Did I mention that editors need editors, right? Even I need help with my own writing because I can’t see my own mistakes, like everyone else. A fresh set of eyes is fantastic. A professional set of eyes is your best option. Now, don’t get me wrong, Grammarly is bloody fantastic. Its an excellent program and a valuable resource. However, a machine cannot…I repeat cannot replicate the abilities of human editors. The day that a machine can improve the quality of writing, tone, voice, and intrinsic emotional detail is the day that we’re all going to be able to tell our stories telepathically. This would also be the day that Amazon is bought out by Hatchette (heaven forbid). Remember, your reviews are an extremely important selling point for your book.
This of course leads me to the fact that well, as a writer, you need thick skin. I’m talking so thick you could have a pitbull latch onto your neck and walk pleasantly around with it dangling from your jugular. Thick skin. You’re going to run into people that will seem highly apathetic to your work. They’ll seem disinterested or wanting a freebie. They’ll ask what your book is about and then nod their head and casually walk away, patting your head thinking ‘Awww, you’re writing a book. Isn’t that precious?’ There’s also the possibility of running into people who simply don’t care about tact and blatantly shred your hard work. Every author gets that, even the traditionally published ones.
You’ll want to hit the condescending jerks, but don’t. Instead smile because you can kill them off in your book. Yes, that’s right ladies and gentlemen of the world: Authors get a shiny complementary get-out-of-jail-free-card for murder. *gasp* (figuratively speaking, of course. I do not condone the murder of actual people. Mentally conjured people are fair game.) Well, at least if you don’t connect the person to the character, you should be golden, but I digress.
Okay, self-editing, editing….formatting. If you’re self-publishing, formatting is going to be a chore. I have spouted not a string of expletives, but a skein of expletives while formatting for Kindle for the first time. It got better as I’ve had more experience, but yeah. Joy. Try doing it yourself and it becomes a clusterfied mess. Most people I know pay to have it done. This is why I charge for formatting. From there, its cover design. Unless you’re skilled in photoshop, I suggest hiring someone else to do this and you’re going to need someone who knows what they’re doing. You can’t skimp on the cover; it’s one of the major selling points of your book. Did I mention it’s expensive? If you’re going to spend a few hundred or even a few thousand dollars on a cover, don’t you think you should put as much into writing your book?
Does this all happen overnight? Sure, it can, but only if you’re willing to skimp out on quality. Are you writing because you want to get rich quick, or are you writing because you have a love of the craft of writing? Do you love literature? How much? Enough to pour your soul into it, swallow your pride, and get down and actually work?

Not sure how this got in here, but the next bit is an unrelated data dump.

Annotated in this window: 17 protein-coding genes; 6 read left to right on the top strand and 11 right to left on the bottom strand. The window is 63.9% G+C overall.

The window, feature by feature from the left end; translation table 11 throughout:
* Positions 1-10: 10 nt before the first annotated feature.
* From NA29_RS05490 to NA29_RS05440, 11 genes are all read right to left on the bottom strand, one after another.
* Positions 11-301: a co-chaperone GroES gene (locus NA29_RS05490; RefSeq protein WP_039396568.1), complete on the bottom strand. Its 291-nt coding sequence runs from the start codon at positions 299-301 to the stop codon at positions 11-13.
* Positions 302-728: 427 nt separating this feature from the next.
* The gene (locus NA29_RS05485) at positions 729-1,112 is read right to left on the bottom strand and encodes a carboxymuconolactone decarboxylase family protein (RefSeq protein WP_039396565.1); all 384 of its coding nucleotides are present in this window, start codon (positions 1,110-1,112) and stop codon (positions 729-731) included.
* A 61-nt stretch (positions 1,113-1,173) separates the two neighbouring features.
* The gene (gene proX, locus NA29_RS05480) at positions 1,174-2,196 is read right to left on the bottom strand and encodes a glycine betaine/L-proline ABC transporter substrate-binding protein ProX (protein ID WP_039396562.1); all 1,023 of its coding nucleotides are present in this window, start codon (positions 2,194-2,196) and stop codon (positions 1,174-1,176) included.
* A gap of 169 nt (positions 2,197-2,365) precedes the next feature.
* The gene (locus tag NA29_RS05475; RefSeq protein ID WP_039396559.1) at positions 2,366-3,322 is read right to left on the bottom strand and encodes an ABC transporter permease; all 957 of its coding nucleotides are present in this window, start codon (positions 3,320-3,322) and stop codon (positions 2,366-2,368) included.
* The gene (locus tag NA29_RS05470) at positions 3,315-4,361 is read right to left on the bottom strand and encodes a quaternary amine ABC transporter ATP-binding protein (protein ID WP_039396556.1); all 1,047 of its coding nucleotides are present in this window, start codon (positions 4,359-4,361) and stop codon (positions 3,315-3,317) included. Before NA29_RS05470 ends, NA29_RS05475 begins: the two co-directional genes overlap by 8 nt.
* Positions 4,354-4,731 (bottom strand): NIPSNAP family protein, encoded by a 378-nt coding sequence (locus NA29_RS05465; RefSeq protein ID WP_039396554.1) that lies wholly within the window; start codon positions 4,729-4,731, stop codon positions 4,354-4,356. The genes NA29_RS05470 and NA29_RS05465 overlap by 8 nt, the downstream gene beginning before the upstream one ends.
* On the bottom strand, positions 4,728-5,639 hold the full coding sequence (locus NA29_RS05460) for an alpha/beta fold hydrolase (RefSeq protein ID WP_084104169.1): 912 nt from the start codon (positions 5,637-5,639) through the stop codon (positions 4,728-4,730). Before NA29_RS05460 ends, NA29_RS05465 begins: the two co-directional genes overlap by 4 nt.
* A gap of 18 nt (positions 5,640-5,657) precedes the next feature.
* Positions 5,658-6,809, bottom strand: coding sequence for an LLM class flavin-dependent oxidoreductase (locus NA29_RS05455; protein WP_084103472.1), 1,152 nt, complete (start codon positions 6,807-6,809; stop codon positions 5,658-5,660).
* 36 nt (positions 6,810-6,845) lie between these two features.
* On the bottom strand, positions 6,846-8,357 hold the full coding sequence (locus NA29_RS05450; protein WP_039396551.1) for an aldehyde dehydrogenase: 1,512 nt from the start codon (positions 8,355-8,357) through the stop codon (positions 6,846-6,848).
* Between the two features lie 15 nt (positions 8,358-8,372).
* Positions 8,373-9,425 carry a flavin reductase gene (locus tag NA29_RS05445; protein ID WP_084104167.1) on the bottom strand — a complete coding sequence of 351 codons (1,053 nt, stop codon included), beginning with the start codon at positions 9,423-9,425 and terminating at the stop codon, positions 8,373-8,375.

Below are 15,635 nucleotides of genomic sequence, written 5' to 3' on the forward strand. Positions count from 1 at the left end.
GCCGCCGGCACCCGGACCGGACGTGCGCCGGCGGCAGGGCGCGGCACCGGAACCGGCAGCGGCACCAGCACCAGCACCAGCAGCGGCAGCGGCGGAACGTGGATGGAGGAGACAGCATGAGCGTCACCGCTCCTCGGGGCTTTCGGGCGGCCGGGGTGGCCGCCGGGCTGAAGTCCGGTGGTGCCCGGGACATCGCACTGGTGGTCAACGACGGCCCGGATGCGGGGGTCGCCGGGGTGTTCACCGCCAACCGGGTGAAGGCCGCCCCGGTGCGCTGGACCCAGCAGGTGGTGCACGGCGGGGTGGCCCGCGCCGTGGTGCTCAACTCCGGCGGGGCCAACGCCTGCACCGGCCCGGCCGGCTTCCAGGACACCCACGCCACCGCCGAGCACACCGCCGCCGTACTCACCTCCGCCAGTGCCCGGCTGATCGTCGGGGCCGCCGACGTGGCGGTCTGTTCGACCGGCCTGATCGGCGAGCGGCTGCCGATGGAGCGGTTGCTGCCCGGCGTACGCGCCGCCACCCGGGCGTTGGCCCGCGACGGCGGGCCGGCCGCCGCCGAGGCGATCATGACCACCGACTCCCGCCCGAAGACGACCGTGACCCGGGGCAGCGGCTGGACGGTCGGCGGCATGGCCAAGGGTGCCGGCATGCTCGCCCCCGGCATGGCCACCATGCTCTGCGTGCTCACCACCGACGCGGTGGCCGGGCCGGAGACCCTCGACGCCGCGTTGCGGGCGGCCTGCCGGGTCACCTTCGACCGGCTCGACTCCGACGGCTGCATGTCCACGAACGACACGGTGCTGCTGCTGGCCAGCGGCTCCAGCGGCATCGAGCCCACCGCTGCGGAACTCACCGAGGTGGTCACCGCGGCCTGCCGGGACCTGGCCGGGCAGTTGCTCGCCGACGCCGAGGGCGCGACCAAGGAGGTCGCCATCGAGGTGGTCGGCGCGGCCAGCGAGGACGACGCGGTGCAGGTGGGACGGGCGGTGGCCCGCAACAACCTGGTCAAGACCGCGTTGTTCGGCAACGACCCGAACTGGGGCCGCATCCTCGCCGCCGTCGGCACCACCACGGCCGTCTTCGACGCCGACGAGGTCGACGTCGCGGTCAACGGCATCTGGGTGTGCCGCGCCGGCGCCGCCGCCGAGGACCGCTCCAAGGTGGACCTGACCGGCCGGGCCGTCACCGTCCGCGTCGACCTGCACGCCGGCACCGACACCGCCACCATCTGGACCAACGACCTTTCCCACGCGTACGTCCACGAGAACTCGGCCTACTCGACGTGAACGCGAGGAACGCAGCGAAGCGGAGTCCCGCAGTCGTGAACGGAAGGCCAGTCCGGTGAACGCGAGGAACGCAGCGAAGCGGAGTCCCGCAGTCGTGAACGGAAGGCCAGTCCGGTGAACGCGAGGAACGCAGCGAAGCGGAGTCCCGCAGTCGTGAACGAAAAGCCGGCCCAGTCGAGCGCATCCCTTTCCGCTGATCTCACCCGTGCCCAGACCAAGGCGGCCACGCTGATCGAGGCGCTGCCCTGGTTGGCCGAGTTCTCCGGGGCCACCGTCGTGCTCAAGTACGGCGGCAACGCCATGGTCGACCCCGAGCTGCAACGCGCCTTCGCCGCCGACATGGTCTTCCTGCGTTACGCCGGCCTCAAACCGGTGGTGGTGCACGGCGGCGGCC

A friend of mine recently had her sci/fi book published, Christina Rozelle’s The Treemakers (which is a fantastic read-still haven’t finished the book because I’ve been working, but thus far LOVING IT!) She spent two years writing, editing, and modifying her little gem. Two years!
Let that sink in a bit…
That’s not even the longest time spent on a novel. Take my debut novel, for instance. Faces In Still Waters was written between 2006 and 2008 between diaper changes and being the proverbial dairy farm to my daughter when she was first born, to chasing her around with a bottle once she learned how fun it was to run away from Mommy. I shoved it away every so often where it would collect dust on my desktop. I’d then go back with clear eyes to revise it. I went through five drafts of that novel. I didn’t have it officially completed and published until November 2013. Writing and being a writer takes patience and endurance. You will bend your mind and exercise your vocabulary in ways you never though you would or could…that’s if you’re doing it right and for the right reasons.
Anyone can slap together a few words and throw it up on Amazon and call oneself a ‘published author’ and expect riches to rain down from the heavens. Those aren’t authors, those are just writers. They are hobbyists who aren’t serious about it and are, unfortunately, cheating the rest of us who pour hours upon hours of work into what we do. The real authors do it because they are passionate about storytelling. They do it to entertain the masses. They do it because they have to, not because they want to. It’s in their souls and part of what makes them who they are. They live and breathe words and see the world differently. They don’t look to get rich, just to write and hopefully build themselves up to their own status-not someone else like Stephen King. He earned his status on his own path-we need to earn ours by walking our own.
It’s not until we are in the midst of a first project when we realize how much work is required. You can either do a half-assed job, slap it together, call it good, and face the consequences or you can do it right the first time. There’s no rush. If you rush, you’ll miss out on the growth of your characters; your children who won’t stay young forever. They grow and blossom into the people they were meant to become, just like you, but you have to work hard to help them achieve their full potential. In doing so, you will also be one step further in reaching your own. Just don’t forget how much you’ve struggled once you’ve succeeded. The struggle is what gives others hope that they can succeed as well.